Sunday, September 26, 2010

Losing Love...Creating Mystery (Part 5 - What's in a Name?)

I sat back in my chair wondering what my next step should be. Where does one go with a myriad of names and dates after a breakthrough? John had moved on to continue his personal search for his branch of the family and especially for our elusive first Caraccioli immigrant. He had gotten me started with the best possible find that would open many doors to further research. Finding Lulu’s death certificate would show me the location of her final resting place and finding her birth certificate would bring her life-cycle to completion.

Her marriage certificate confirmed her maiden name as Gonder, and her married name Caraccioli. If my next search was for her death certificate her surname might be Caraccioli…or it would it be Coley?  This is where I sigh because the infraction of name switching is prolific in my branch of the family. At a certain period of time in history several family members flipped back and forth between Caraccioli to Coley and back again. There is no question that Caraccioli is somewhat complicated to pronounce and spell if you are not familiar with its Italian origin. As many Americans are apt to do, people often fumbled over it and had such difficulty spelling it to the point where some family members shortened it to Coley. Frankly I think that it destroys the beauty of the name and dishonors the legacy. On an Italian website I found that the Caraccioli name is rare and is derived from Caracciolo which is a name that is widespread throughout the south of Italy. It also noted that it is carried by leading prelates, nobles and princes especially noted in Avellino, Naples and Calabria. Coley on the other hand is of English origin and is from the Old English ‘dark’ or ‘black’ derivative of ‘coal.’ Why would anyone wish to change from Caraccioli to Coley? I’m sure it was without much thought, and as I began to search for Lulu’s death certificate I had to consider that it was possible that she didn’t die with the name Caraccioli as she had been married.
I recalled my mother telling me that she died on New Year’s Eve and knowing that stories passed down are subject to the age old game of Telephone, I knew it was best to look in a range surrounding her recollected day of Lulu’s death. Back and forth through various dates I finally came upon her death certificate, but it was not New Year’s Eve, it was January 2, 1916. This was far from the presumed 1914 at 25 years old as the year of her death.  Initially the year seemed to be irrelevant. I was looking for drama in the search for mystery surrounding a true love relationship. Dying on New Year’s Eve or New Year’s Day would have been romantically dramatic, but  January 2nd? Not so much. So the day of her death did not appear at first glance to be part of this mystery. Despite my dashed fantasy, this now gave me a range of dates to search out my grandmother’s brother, Edwin A. Coyle. My grandmother had been born on March 11, 1911 and Lulu died on January 2, 1916 giving us a small window between 1912 and 1915 to find Edwin A. I discounted searching the 1916 birth reel since the chance that he was born the day of or the day before Lulu’s death was miniscule. It was near closing time at the archives and the pressure was on. I quickly grabbed the reels of film and raced through them. Nothing after nothing appeared. I was careful to check for both Coley and Caraccioli…and even misspellings of Caraccioli. Nothing. Had I missed it in my haste? I was ready to review them again…or perhaps consider that his birth was never recorded. This would have made sense since there was this odd secrecy about it all. I was feeling defeated, but decided to check the last dates possible, the first and second of January 1916.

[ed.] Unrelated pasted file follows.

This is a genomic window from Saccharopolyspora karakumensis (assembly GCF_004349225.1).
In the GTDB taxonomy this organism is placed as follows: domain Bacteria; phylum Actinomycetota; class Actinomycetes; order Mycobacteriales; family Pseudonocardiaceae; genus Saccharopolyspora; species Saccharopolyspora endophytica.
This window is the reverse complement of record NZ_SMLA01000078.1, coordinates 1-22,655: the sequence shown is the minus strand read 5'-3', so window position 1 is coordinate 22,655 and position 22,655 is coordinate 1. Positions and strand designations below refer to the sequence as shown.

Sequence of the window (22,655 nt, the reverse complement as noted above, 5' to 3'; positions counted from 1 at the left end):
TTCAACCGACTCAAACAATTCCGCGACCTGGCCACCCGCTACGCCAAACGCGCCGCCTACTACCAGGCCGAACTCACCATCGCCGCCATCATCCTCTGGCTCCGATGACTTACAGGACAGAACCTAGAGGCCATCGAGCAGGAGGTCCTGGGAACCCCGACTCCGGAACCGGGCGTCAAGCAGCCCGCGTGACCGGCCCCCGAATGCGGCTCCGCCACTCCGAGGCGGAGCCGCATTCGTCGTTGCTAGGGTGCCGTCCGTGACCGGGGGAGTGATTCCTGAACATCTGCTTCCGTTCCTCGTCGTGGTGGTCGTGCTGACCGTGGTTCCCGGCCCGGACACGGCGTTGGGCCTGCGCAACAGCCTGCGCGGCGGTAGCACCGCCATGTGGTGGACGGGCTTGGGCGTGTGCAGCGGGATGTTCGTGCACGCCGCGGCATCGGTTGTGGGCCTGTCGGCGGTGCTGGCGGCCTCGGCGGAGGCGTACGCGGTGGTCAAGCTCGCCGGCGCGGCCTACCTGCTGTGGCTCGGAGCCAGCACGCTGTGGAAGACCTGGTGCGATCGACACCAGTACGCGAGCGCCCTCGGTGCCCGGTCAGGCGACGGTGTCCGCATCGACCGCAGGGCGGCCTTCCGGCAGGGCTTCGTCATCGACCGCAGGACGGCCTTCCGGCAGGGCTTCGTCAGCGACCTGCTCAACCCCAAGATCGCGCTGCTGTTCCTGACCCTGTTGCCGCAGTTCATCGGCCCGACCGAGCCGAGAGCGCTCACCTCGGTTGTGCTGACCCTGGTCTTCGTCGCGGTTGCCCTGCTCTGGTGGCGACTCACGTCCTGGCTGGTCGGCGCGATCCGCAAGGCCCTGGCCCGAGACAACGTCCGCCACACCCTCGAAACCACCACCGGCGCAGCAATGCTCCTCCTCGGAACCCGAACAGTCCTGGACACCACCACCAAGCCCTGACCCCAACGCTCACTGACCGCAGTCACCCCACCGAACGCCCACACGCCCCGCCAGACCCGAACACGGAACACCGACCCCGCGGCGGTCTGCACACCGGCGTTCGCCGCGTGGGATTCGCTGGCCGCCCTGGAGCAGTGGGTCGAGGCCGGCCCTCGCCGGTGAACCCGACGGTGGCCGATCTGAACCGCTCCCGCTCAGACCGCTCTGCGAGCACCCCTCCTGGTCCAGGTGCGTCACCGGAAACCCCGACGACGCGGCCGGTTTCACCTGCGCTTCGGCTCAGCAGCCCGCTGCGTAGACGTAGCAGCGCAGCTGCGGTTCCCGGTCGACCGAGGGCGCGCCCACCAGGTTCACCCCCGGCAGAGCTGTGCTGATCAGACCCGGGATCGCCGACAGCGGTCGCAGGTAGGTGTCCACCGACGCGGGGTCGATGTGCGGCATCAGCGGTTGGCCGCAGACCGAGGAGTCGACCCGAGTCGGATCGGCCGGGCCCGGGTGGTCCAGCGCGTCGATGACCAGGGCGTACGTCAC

How long does it take to check two dates in 1916 for a birth? Not long and the find was bittersweet. Starring at me was a name change pasted over an original birth certificate. It brought some clarity to the fact that Edwin A. Coyle had been born Edwin Coley, but there was very little information. Birth name, new name, date of birth, date of name change, town and state of birth, so my obvious questions were…who were the parents? What time was he born? Who were the witnesses? Was he born at home or in a hospital? With the little information that was listed I tried to weave the story together. Edwin A. had been born under the surname Coley and at the age of 21 changed it to Coyle presumably the name of the family that had raised him, whoever they were. Like a train that had slowly picked up speed my mind began to put together the information on the documents calculating people, places, dates, and various possible stories. And then just as quickly as I had begun to steam along, I stopped dead in my tracks; Edwin A. had been born the day before Lulu’s death. This is when the details began to bring light to the painful history of love and loss. (To be continued…)

Sunday, September 12, 2010

Losing Love...Creating Mystery (Part 4)